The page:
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Chesapeake Energy Should Consider Sale: Top Shareholder

Tickers in this article: CHK

NEW YORK ( TheStreet) -- Chesapeake Energy (CHK) should consider offers to sell itself.

That's what the struggling oil and gas company's largest shareholder Southeastern Asset Management advocated to embattled CEO Aubrey McClendon in a Monday letter, as the company struggles with an over 40% 2012 stock drop in the past year.

In a filing with regulators earlier in May, Southeastern changed its status as an investor to "activist," signaling that the investor will look to play a more vocal role in Chesapeake Energy's strategy as it tries to overcome rock-bottom gas prices, a massively indebted balance sheet, and a string of revelations about potential conflicts arising from CEO McClendon's personal investments.

Chesapeake shareholders meet their 2012 savior: Mason Hawkins, CEO of Southeastern Asset Management

"We urge the board to be open to any offers to acquire the whole company," Southeastern Asset Management CEO O. Mason Hawkins wrote in a letter to Chesapeake on Monday. While Hawkins said that Chesapeake Energy shouldn't rush into an acquisition, especially as the value of the firm has fallen far below its net asset value per share, he added, "we don't want to use this large price-to-market gap as an excuse to refuse discussions with potential acquirers who would be willing to pay a price today that recognizes the longer term value of the company."

The letter by Southeastern Asset Management, in addition to its activist stance, signal that investors will ask for a lot more out of Chesapeake Energy even after it agreed to split the chairman and CEO roles and to early termination of a controversial oil & gas well ownership program for McClendon.

Still, Southeastern's letter also gives support to key parts of Chesapeake Energy's strategy, signaling that investor activism may not yield hostility as has happened in Carl Icahn-led campaigns and recent criticism by Yahoo!'s(YHOO) largest outside shareholder.

Hawkins was optimistic about Chesapeake's asset divestiture plans in Monday's letter. "We applaud current management efforts to do an Eagle Ford VPP, sell the Permian assets and do a Mississippi Lime JV at a time of good oil prices. We would also urge the company to accelerate monetizing any assets that are not core to the E&P business (such as midstream & oil services assets) and/or any more E&P assets which are not overly reliant on depressed spot natural gas prices."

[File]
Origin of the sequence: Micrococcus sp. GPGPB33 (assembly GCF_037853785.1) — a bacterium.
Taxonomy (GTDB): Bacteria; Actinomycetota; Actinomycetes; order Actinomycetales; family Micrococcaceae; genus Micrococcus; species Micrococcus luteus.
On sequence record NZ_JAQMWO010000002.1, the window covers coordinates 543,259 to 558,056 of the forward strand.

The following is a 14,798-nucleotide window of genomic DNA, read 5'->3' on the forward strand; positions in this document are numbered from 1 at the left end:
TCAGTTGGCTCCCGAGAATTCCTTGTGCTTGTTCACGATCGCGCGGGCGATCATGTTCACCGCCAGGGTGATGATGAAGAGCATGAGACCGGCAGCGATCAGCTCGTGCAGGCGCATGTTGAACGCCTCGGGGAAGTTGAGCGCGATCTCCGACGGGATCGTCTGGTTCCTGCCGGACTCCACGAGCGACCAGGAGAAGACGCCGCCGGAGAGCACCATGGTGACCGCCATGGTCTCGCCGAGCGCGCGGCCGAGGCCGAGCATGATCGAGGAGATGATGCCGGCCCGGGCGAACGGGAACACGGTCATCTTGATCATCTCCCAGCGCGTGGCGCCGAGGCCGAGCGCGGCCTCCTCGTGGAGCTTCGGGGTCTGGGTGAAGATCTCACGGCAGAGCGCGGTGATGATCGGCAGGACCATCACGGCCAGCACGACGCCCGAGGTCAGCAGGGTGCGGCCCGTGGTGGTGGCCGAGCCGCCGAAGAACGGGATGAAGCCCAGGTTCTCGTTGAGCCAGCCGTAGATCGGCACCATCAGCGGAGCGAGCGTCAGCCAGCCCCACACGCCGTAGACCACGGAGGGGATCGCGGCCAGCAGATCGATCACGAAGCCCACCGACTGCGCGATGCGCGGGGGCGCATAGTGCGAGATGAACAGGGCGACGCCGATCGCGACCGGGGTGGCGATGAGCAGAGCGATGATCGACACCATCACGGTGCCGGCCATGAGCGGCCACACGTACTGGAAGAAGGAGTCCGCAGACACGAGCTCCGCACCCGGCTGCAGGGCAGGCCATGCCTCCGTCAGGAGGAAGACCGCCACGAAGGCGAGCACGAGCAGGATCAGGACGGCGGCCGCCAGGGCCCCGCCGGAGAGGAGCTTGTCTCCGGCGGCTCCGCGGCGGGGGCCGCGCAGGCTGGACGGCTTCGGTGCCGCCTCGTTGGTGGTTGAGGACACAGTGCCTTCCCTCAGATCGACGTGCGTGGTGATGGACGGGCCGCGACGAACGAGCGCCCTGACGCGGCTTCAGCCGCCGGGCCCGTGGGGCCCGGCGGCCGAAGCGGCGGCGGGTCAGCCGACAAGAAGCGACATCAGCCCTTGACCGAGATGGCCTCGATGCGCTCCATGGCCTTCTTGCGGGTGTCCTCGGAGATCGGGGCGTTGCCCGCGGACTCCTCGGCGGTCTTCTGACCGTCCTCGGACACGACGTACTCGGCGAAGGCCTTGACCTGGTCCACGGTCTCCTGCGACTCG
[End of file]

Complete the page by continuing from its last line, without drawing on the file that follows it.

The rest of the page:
Hawkins optimism can be countered, though, and hasn't been seen as a likely acquisition candidate as a whole or in its parts by Wall Street analysts covering Chesapeake.

  • The Eagle Ford VPP (volumetric production payment) of which Hawkins wrote refers to a financial structure that rating agencies consider debt, and that Chesapeake critics highlight as a microcosm of a very complicated, and overly levered balance sheet.
  • The selling of the Permian assets coincides with McClendon's strategy to only play in the drilling basins where the company is No. 1 or No. 2, however, the removal of the Permian assets from the company's liquids production guidance has presented a production forecast for the next two years focused more on out-of-favor natural gas than investors want to see.
  • Chesapeake has wanted to launch an initial public offering for its oilfield services business since last year, yet the oil service business has been the most depressed niche within the energy stock sector as the North American pressure pumping business is experiencing declining margins. This environment suggests that a deal will be difficult to launch, and could raise less than Chesapeake had crowed about last year when it said its oilfield services assets could be worth as much as $10 billion.
  • Many Wall Street analysts contend that between VPPs, joint ventures and other complicated aspects of the Chesapeake balance sheet -- with rights to future production sold off to Chinese national oil companies and European energy giants like Total -- Chesapeake can't even be sold, regardless of the debate about market price versus net asset value.